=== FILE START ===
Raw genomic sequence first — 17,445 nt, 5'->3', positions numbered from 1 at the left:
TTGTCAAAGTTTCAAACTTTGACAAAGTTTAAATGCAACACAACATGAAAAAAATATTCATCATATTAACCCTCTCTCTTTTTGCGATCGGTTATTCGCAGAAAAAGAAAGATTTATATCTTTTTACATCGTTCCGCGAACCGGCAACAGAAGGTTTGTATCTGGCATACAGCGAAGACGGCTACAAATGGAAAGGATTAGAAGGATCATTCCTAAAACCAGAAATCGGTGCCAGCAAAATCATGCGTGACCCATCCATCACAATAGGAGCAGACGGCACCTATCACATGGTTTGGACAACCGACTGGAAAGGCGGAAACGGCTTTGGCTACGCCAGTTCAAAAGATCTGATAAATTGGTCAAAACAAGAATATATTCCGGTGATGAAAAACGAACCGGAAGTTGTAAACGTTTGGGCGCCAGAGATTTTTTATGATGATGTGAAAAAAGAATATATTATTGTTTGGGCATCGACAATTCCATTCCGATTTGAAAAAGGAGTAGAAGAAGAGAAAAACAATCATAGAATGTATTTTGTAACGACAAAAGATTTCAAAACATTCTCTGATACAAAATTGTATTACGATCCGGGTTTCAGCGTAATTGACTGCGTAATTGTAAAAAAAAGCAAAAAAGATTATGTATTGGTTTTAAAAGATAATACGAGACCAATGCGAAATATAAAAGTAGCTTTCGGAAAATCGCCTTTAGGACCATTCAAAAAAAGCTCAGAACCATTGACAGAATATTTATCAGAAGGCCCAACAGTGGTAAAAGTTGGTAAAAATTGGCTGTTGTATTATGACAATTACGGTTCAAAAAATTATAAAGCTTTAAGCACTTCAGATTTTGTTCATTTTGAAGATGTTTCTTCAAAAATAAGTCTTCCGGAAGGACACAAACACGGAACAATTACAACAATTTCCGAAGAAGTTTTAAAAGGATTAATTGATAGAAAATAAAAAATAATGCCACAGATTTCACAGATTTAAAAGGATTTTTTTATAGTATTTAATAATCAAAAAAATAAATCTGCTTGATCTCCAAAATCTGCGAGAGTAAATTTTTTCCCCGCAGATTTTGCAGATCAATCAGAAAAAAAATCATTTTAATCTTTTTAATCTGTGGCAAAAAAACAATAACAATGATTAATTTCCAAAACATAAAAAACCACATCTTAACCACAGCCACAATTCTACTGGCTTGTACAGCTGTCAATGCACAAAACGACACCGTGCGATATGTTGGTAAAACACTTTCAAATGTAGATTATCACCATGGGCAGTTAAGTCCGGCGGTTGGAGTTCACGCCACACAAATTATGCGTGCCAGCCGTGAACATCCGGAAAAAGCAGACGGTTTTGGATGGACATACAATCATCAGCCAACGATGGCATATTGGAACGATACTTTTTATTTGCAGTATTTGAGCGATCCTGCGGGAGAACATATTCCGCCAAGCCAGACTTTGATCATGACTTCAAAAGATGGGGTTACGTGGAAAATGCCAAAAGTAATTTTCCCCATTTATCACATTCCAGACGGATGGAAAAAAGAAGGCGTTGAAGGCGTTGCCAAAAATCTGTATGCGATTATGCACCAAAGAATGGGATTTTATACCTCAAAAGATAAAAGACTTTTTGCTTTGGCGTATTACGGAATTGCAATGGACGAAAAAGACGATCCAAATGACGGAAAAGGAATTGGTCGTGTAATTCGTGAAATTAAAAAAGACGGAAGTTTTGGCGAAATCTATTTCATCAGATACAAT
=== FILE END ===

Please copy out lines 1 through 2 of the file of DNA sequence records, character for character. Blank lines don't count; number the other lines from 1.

Raw genomic sequence first — 17,445 nt, 5'->3', positions numbered from 1 at the left:
TTGTCAAAGTTTCAAACTTTGACAAAGTTTAAATGCAACACAACATGAAAAAAATATTCATCATATTAACCCTCTCTCTTTTTGCGATCGGTTATTCGCAGAAAAAGAAAGATTTATATCTTTTTACATCGTTCCGCGAACCGGCAACAGAAGGTTTGTATCTGGCATACAGCGAAGACGGCTACAAATGGAAAGGATTAGAAGGATCATTCCTAAAACCAGAAATCGGTGCCAGCAAAATCATGCGTGACCCATCCATCACAATAGGAGCAGACGGCACCTATCACATGGTTTGGACAACCGACTGGAAAGGCGGAAACGGCTTTGGCTACGCCAGTTCAAAAGATCTGATAAATTGGTCAAAACAAGAATATATTCCGGTGATGAAAAACGAACCGGAAGTTGTAAACGTTTGGGCGCCAGAGATTTTTTATGATGATGTGAAAAAAGAATATATTATTGTTTGGGCATCGACAATTCCATTCCGATTTGAAAAAGGAGTAGAAGAAGAGAAAAACAATCATAGAATGTATTTTGTAACGACAAAAGATTTCAAAACATTCTCTGATACAAAATTGTATTACGATCCGGGTTTCAGCGTAATTGACTGCGTAATTGTAAAAAAAAGCAAAAAAGATTATGTATTGGTTTTAAAAGATAATACGAGACCAATGCGAAATATAAAAGTAGCTTTCGGAAAATCGCCTTTAGGACCATTCAAAAAAAGCTCAGAACCATTGACAGAATATTTATCAGAAGGCCCAACAGTGGTAAAAGTTGGTAAAAATTGGCTGTTGTATTATGACAATTACGGTTCAAAAAATTATAAAGCTTTAAGCACTTCAGATTTTGTTCATTTTGAAGATGTTTCTTCAAAAATAAGTCTTCCGGAAGGACACAAACACGGAACAATTACAACAATTTCCGAAGAAGTTTTAAAAGGATTAATTGATAGAAAATAAAAAATAATGCCACAGATTTCACAGATTTAAAAGGATTTTTTTATAGTATTTAATAATCAAAAAAATAAATCTGCTTGATCTCCAAAATCTGCGAGAGTAAATTTTTTCCCCGCAGATTTTGCAGATCAATCAGAAAAAAAATCATTTTAATCTTTTTAATCTGTGGCAAAAAAACAATAACAATGATTAATTTCCAAAACATAAAAAACCACATCTTAACCACAGCCACAATTCTACTGGCTTGTACAGCTGTCAATGCACAAAACGACACCGTGCGATATGTTGGTAAAACACTTTCAAATGTAGATTATCACCATGGGCAGTTAAGTCCGGCGGTTGGAGTTCACGCCACACAAATTATGCGTGCCAGCCGTGAACATCCGGAAAAAGCAGACGGTTTTGGATGGACATACAATCATCAGCCAACGATGGCATATTGGAACGATACTTTTTATTTGCAGTATTTGAGCGATCCTGCGGGAGAACATATTCCGCCAAGCCAGACTTTGATCATGACTTCAAAAGATGGGGTTACGTGGAAAATGCCAAAAGTAATTTTCCCCATTTATCACATTCCAGACGGATGGAAAAAAGAAGGCGTTGAAGGCGTTGCCAAAAATCTGTATGCGATTATGCACCAAAGAATGGGATTTTATACCTCAAAAGATAAAAGACTTTTTGCTTTGGCGTATTACGGAATTGCAATGGACGAAAAAGACGATCCAAATGACGGAAAAGGAATTGGTCGTGTAATTCGTGAAATTAAAAAAGACGGAAGTTTTGGCGAAATCTATTTCATCAGATACAAT